But as I have asked SBH- when a public space should be availabel to all of the public why should one group be allowed to occupy it at the expense of others – shouldn’t we all have the same access?

    We do all have the same access, but two people can’t be in the same place at the same time.

    If you can’t find an empty spot at the beach to put down your towel, is it time to call the police ?

  17. Jimmy

    Dr Smithy – “In short, these people should have been allowed to continue occupying _public_ space – much like they have been in other locations – because that’s the point of _public_ space.”
    But as I have asked SBH- when a public space should be availabel to all of the public why should one group be allowed to occupy it at the expense of others – shouldn’t we all have the same access?

  18. Jimmy

    SBH – “All right Jimmy, here’s what I think, the right to protest outweighs the right to drink coffee. Happy now?” In a word No. My point goes further than drinking coffee, what if the tea party wanted to hold a rally at the square at the same time these protestors were “occupying it” which protestor rights are greater,or what if an awards ceremony was to be held for young people who had contributed greatly to the community (as was the case), why should that be less than their right to protest?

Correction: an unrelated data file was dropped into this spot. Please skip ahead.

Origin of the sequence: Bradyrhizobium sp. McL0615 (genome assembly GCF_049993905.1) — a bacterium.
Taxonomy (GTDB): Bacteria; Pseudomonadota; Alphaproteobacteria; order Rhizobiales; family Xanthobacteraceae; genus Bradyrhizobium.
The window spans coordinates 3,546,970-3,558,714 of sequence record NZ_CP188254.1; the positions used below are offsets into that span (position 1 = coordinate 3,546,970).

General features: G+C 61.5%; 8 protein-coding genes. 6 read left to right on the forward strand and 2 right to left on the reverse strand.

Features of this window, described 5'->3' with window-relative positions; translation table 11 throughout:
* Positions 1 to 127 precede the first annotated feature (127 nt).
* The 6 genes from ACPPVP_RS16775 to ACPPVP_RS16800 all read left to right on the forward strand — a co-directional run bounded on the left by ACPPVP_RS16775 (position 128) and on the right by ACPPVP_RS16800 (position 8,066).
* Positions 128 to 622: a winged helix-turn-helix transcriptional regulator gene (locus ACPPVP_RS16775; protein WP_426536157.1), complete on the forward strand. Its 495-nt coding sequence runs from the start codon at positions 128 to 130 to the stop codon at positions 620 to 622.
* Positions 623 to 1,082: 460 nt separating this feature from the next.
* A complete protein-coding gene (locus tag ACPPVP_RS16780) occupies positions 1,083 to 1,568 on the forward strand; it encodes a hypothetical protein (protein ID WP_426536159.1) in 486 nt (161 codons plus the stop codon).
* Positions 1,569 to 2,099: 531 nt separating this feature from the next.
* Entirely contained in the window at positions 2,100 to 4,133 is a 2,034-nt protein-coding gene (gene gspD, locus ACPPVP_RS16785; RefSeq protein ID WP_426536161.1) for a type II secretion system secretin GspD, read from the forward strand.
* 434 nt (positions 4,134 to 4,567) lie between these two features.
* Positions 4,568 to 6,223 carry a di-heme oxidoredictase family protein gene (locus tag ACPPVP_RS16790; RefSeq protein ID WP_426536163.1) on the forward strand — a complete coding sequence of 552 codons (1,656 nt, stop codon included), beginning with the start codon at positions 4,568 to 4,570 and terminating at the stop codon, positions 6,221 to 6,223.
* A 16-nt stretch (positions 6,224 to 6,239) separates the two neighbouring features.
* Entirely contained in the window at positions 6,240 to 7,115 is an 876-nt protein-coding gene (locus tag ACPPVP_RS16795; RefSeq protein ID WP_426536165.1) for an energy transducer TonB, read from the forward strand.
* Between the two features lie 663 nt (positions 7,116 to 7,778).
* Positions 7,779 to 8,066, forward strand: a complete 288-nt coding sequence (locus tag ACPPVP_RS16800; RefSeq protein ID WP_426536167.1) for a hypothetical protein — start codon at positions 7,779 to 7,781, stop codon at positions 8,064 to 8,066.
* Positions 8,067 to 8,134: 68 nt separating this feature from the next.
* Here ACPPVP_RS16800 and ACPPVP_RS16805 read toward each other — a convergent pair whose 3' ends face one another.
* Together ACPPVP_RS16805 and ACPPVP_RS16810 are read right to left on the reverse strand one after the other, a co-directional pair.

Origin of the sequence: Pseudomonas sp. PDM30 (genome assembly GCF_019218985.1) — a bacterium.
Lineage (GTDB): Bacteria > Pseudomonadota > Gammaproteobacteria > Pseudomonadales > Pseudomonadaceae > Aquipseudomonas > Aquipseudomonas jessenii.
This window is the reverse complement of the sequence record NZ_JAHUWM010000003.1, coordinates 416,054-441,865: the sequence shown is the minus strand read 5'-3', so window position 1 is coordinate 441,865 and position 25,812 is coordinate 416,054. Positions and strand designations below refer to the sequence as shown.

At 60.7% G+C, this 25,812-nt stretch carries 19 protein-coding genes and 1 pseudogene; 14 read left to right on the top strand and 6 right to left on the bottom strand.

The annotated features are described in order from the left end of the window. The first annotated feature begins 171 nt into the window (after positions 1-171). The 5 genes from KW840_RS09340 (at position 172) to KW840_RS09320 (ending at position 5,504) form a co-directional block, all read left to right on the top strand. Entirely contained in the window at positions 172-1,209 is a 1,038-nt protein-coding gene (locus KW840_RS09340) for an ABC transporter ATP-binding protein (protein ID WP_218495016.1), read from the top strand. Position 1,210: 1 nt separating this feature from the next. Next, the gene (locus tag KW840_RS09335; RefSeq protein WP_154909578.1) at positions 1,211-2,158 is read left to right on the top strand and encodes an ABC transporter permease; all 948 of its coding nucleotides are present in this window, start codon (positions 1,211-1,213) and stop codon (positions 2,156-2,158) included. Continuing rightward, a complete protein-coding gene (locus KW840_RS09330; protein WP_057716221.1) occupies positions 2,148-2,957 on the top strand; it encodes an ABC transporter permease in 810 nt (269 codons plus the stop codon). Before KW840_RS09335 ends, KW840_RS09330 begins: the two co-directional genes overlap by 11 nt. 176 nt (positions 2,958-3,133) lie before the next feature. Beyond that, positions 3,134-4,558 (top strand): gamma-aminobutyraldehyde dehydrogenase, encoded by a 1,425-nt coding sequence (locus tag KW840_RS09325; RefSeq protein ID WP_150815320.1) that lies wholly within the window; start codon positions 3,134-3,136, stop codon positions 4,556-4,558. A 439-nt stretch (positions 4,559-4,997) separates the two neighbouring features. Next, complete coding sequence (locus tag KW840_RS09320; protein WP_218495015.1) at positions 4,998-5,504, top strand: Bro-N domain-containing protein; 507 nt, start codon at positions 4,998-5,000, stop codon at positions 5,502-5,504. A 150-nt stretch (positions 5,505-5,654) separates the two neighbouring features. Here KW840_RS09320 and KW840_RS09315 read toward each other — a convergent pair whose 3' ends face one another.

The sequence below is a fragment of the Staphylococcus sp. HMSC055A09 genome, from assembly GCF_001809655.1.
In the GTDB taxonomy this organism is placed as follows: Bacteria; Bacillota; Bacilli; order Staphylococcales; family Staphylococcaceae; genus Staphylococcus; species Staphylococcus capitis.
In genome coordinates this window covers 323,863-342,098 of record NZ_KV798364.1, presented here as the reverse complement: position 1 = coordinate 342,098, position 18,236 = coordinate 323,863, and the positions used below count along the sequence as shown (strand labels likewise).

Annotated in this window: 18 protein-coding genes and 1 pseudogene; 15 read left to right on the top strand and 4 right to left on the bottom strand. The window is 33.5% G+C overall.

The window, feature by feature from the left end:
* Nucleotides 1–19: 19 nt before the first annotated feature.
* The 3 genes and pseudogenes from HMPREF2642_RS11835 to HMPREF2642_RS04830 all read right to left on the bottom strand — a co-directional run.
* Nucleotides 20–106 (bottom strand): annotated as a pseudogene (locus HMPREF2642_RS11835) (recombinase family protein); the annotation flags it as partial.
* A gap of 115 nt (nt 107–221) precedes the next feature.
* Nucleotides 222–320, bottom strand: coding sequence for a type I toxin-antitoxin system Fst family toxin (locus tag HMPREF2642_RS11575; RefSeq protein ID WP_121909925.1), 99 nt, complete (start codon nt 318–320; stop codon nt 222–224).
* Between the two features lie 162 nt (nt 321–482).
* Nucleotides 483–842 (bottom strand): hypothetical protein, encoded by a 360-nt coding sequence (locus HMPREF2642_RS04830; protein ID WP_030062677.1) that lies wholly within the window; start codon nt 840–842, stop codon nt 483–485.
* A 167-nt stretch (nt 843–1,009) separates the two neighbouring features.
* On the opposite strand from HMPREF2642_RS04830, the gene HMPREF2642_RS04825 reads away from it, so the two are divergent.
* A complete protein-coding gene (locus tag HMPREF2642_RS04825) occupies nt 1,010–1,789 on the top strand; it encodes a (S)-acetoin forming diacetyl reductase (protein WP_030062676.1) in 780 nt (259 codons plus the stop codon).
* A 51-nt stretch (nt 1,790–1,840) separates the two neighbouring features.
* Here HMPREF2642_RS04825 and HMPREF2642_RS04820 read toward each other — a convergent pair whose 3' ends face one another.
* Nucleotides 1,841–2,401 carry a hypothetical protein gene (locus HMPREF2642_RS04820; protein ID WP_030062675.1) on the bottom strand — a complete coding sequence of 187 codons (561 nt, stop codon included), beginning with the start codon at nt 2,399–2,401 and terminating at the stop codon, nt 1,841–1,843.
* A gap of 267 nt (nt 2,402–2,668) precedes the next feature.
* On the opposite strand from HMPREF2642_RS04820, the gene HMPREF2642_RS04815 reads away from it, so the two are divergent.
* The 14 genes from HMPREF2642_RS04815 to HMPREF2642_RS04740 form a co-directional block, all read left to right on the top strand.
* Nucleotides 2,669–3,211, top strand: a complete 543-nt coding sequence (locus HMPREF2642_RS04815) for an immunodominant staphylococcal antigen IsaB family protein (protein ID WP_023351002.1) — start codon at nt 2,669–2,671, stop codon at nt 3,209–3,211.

Dr Smithy – “Polls aren’t elections. You are conflating them. Again.” No I am not, I am pointing out that the cause of Rudd’s downfall was terrible poll’s, these polls weren’t caused by corporations (as you suggested) they were caused because a large proportion of the supposed 99% didn’t support him.

    “Somehow I don’t think the people protesting are complaining because they think they’re not informed.” No they aren’t, you said they were “complaining about more than just what happens at the ballot box. The massive influence wielded on the mainstream media (and by extension most aspects of public opinion)” So they are complaining that the 99% they supposedly represent aren’t informed! In other words, if the masses weren’t so ignorant they would support us which a condescending to say the least.

    “The rise of the Greens is a recent phenomenon, and has been largely at the expense of the other major party” Exactly, which is evidence that we are not moving towards an American system we in fact are moving the other way.

    Finally the big difference between the US and Australia is this , New York Mayor Michael R. Bloomberg spent $102 million of his own fortune in his last election campaign, Hilalry Clinton spent $212m to lose the chance to even run for President. The federal election here was just a fraction of these costs and largely funded by the taxpayer.